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New Play Encourages Youth to Avoid Tobacco

June 6, 2014

Middle school students are especially vulnerable to trying—and becoming addicted to— tobacco. Studies show the most common years for smoking a first cigarette are sixth and seventh grades, and nearly nine out of 10 smokers establish a daily habit by age 18. The majority of those teens go on to develop a lifelong tobacco addiction. That’s why a new play is reaching out to young people to encourage them to avoid tobacco. 

“Meet Ciggy Haveasmoke” is an original production developed by Tanner Health System’s Get Healthy, Live Well initiative with funding from the Centers for Disease Control and Prevention (CDC). The play educates youth about the importance of living tobacco-free and explores the dangers of smoking, while emphasizing that tobacco has a negative effect on a young person’s reputation and appearance.

The play could reach as many as 6,000 students at west Georgia middle schools with performances this spring and early next fall. The first performances will take place at Bowdon Middle School, Villa Rica Middle School and Bremen Middle School in May.

“It’s an innovative way to really get the attention of middle school students,” said Phyllis Head, community outreach coordinator at Tanner Health System. “We are looking to not only reach the kids, but also help them bring an important message home to their parents.”

The original script was written by Duane Sohl, a resident of Villa Rica who works in radio sales for Gradick Communications and serves on the Get Healthy, Live Well Anti-Tobacco Task Force. The play features three young local actors — Ginna Blair, Chayse Pannell and Sam Martin — who have extensive experience in community theater.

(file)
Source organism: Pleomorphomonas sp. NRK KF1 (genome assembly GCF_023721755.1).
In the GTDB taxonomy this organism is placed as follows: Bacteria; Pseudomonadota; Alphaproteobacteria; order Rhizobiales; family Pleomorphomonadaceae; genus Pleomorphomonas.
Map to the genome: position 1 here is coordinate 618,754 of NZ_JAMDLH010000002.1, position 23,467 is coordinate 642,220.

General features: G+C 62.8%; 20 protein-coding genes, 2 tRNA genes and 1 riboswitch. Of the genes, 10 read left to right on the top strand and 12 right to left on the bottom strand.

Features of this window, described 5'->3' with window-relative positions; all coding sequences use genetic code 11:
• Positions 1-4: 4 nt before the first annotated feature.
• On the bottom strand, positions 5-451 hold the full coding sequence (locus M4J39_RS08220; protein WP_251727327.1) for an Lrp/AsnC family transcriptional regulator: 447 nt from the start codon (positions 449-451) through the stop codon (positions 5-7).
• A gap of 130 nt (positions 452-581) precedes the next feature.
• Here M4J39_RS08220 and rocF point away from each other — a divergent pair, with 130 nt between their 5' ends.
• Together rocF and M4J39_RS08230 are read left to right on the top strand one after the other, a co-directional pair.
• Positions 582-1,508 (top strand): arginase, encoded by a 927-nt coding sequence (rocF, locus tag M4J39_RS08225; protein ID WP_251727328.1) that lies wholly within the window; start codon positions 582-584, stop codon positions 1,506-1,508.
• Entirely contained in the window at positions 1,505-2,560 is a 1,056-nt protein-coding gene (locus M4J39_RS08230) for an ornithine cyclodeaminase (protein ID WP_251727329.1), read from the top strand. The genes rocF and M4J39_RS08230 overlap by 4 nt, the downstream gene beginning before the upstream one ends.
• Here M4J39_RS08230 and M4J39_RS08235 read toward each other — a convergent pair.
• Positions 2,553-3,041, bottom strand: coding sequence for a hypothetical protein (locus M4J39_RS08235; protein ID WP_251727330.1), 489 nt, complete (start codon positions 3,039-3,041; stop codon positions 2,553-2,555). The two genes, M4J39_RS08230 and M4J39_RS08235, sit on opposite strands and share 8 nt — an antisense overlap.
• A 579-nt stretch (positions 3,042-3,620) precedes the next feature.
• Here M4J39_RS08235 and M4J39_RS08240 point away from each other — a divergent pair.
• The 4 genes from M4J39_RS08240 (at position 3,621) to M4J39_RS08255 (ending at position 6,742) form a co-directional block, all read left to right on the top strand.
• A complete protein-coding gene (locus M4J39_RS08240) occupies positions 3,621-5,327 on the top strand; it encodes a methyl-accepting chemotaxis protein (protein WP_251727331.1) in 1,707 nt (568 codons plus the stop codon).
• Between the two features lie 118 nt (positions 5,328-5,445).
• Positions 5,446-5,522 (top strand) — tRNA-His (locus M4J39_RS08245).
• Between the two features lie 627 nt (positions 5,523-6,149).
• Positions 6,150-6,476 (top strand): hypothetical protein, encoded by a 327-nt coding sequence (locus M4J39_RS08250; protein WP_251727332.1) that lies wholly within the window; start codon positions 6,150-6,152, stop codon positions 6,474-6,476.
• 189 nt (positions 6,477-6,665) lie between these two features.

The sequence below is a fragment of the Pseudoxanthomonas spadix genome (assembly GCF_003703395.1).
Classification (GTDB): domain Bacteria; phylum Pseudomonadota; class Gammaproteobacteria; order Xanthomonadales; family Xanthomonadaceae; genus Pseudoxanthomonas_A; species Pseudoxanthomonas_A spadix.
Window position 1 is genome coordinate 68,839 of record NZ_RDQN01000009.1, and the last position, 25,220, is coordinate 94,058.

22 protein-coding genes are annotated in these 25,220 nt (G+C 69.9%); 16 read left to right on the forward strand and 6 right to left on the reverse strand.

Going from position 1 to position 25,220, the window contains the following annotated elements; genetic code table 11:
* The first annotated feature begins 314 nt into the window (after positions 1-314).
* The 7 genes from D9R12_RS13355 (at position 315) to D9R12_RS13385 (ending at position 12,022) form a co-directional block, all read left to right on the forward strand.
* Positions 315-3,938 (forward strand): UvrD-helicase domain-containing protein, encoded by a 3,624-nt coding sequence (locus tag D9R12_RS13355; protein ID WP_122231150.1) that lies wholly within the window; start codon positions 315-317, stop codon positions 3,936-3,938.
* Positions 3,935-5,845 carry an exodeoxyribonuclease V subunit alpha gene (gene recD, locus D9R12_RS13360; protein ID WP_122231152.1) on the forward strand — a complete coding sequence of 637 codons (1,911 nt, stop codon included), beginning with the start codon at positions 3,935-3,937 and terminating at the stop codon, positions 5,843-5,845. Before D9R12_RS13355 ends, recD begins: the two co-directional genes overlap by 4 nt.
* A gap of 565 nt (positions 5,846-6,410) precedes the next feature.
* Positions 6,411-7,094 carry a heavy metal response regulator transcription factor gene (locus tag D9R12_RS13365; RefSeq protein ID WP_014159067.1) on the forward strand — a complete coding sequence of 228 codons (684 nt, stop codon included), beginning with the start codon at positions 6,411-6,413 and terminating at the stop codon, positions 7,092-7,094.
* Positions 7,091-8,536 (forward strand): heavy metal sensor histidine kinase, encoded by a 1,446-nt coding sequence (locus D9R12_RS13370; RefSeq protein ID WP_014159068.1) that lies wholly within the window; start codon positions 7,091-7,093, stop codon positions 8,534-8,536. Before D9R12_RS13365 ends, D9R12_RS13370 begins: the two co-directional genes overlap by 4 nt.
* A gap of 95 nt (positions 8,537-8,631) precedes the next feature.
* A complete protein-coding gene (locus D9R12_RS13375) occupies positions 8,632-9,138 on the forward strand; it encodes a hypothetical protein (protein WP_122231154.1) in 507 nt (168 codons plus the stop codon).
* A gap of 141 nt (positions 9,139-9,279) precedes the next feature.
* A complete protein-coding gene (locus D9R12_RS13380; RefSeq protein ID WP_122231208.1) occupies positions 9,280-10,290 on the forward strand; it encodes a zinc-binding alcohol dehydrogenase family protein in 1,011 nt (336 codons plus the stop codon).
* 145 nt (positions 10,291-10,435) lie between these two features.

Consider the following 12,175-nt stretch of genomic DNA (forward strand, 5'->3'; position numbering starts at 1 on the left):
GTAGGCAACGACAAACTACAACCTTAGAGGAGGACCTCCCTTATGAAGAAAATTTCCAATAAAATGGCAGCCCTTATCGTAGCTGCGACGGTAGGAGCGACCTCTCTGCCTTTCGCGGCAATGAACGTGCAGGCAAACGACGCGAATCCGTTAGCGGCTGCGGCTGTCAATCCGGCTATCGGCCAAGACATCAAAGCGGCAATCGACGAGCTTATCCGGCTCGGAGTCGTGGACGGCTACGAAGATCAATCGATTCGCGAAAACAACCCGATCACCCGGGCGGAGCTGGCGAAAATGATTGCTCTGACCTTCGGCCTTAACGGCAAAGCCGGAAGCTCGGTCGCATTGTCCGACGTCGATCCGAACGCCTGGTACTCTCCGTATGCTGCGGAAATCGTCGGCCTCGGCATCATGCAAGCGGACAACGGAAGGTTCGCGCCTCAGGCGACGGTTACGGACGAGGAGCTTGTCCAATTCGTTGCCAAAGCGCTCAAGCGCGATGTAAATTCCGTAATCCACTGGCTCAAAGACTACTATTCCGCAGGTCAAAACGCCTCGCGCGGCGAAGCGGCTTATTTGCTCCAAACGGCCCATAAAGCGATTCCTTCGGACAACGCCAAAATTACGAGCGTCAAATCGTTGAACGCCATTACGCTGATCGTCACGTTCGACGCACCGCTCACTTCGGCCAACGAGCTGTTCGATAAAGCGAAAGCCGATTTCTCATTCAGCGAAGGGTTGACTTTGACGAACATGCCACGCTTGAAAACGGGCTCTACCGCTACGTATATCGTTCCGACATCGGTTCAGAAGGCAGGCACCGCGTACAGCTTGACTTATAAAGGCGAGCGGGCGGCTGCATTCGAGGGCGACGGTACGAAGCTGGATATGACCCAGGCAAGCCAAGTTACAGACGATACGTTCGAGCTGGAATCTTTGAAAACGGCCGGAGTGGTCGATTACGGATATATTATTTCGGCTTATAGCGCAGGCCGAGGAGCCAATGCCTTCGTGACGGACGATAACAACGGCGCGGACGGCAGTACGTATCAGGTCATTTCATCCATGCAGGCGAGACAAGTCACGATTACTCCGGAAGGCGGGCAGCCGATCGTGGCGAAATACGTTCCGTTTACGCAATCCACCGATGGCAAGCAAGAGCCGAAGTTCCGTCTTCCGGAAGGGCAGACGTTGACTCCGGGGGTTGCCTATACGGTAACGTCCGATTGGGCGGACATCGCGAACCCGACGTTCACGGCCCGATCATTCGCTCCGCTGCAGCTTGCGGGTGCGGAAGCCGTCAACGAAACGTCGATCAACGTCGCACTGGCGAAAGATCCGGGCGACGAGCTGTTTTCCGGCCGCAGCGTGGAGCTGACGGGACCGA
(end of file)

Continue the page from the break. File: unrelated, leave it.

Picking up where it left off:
Sohl knows that teens are especially at risk for tobacco addiction. “Cigarettes took my mom and my uncle, and I’ve always thought if they had only not started smoking when they were kids, things would have been completely different,” Sohl said. “I wrote the play in hope that if I could get even one kid not to ever start smoking, it would be worth it.”

The play, which features a dying smoker in the hospital, takes a walk down memory lane to see what smoking has done to him during his life — from middle school when he starts smoking to adulthood when he can’t keep up with his children at Disney World.

An interactive presentation after the play invites questions from the audience and provides more detailed information about the dangers of using tobacco. The Get Healthy, Live Well staff will talk with students about Tanner Health System’s free resources to help people quit like Fresh Start tobacco cessation classes. Students will also receive a gift bag to bring home with more information.

The full script of the play is available here: Meet Ciggy Haveasmoke script.

To see photos from recent performances, click here.

If you or someone you know needs help quitting tobacco, Get Healthy, Live Well is also offering the Fresh Start tobacco cessation program. The free program includes three weekly classes which last about 30 minutes conveniently scheduled around most work hours. Classes are being held at Tanner Medical Center/Carrollton, Tanner Medical Center/Villa Rica and Higgins General Hospital. To view the schedule and sign up for a class, visit www.GetHealthyLiveWell.org or call 770.214.CARE.

If you have questions about these programs or Get Healthy, Live Well, please contact Gina Brandenburg, Program Manager for Get Healthy, Live Well at gbrandenburg@tanner.org or 770.836.9282.

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